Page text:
A useful and thoughtful reflection on the elemental principles of business success.

SALES FIRST!

GROWING OUR COMPANY THE OLD-FASHIONED WAY: THE COLORMATRIX STORY

Two entrepreneurs chronicle the challenges of their joint enterprise and their winning formula in this memoir.

When Haugh and Shaughnessy first decided to start their own business together, selling liquid colorants, the odds were stacked against them. They were inexperienced and underfinanced, operating out of Cleveland, Ohio, a lackluster emblem of the Rust Belt’s economic doldrums. But they did have the “scrappy desire to be our own bosses” and the benefit of an “enduring, colorful plastic boom.” They chart the gradual rise of their company—originally Rosemar of Ohio and finally ColorMatrix—from a startup with a makeshift laboratory in a garage to a major company that expanded into Europe, Asia, and South America and was bought for nearly a half-billion dollars. They cleared some extraordinary hurdles—at one point, a disgruntled employee falsely accused them of using a chemical dangerous to consumers, and, as a result, they were raided by the FBI and threatened with imprisonment, enduring a “year of indescribable angst.” At the heart of this edifying and informative remembrance is their company’s strategy—“Sales First!”—which forgoes the raising of capital by investors in favor of aggressively “turning customer opportunities into sales.” They faithfully adhered to some basic entrepreneurial values as well: “We made chemistry, polymer science, process expertise, consistent production, and extreme customer service the combination for our success. We didn’t invent the wheel. Our product was a better version of something that already existed.” This is a lucidly conveyed account, avoiding torturously hypertechnical business parlance even when discussing subjects like tax abatements and loan financing. The authors’ story is refreshingly free of gimmicky strategies or bombastic revelations—they are remarkably straightforward and admirably humble. This should be a helpful guide to anyone else blessed with entrepreneurial gumption and a good idea but little else.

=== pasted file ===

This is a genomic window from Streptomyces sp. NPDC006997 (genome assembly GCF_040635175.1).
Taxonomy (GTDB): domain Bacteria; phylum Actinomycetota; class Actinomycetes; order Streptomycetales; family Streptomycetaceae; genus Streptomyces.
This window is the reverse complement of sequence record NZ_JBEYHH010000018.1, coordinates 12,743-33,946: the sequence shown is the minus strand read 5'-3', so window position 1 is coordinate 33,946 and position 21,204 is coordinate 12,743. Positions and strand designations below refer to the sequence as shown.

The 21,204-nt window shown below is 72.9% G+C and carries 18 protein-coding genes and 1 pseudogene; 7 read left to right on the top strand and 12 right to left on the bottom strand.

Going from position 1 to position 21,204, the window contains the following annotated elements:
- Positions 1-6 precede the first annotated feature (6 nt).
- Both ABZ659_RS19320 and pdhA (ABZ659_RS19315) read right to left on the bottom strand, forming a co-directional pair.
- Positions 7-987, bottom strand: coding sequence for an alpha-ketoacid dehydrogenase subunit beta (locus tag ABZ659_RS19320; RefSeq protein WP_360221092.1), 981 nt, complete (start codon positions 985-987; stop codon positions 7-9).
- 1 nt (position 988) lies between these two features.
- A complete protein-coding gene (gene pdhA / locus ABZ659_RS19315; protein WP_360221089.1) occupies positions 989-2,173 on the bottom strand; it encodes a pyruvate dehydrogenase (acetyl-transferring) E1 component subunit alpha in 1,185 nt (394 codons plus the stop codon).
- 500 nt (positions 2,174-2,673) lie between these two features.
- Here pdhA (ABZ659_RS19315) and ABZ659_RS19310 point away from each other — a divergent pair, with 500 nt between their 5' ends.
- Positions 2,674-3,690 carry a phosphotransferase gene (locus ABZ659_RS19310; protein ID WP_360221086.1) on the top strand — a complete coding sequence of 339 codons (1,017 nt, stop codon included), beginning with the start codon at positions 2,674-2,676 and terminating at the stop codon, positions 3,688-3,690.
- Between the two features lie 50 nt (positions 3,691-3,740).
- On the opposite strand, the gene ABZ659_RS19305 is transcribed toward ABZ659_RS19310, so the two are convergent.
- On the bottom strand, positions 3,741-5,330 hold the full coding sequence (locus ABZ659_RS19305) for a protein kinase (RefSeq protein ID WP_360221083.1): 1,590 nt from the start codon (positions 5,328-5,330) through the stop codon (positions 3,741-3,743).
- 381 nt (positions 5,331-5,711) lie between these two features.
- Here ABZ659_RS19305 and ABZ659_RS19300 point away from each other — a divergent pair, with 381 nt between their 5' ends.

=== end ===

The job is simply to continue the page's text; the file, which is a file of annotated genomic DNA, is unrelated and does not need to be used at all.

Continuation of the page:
A useful and thoughtful reflection on the elemental principles of business success.

Pub Date: Sept. 30, 2020

ISBN: 978-1-73559-990-8

Page Count: 198

Publisher: Braun Collection

Review Posted Online: Oct. 29, 2020

Kirkus Reviews Issue: Dec. 15, 2020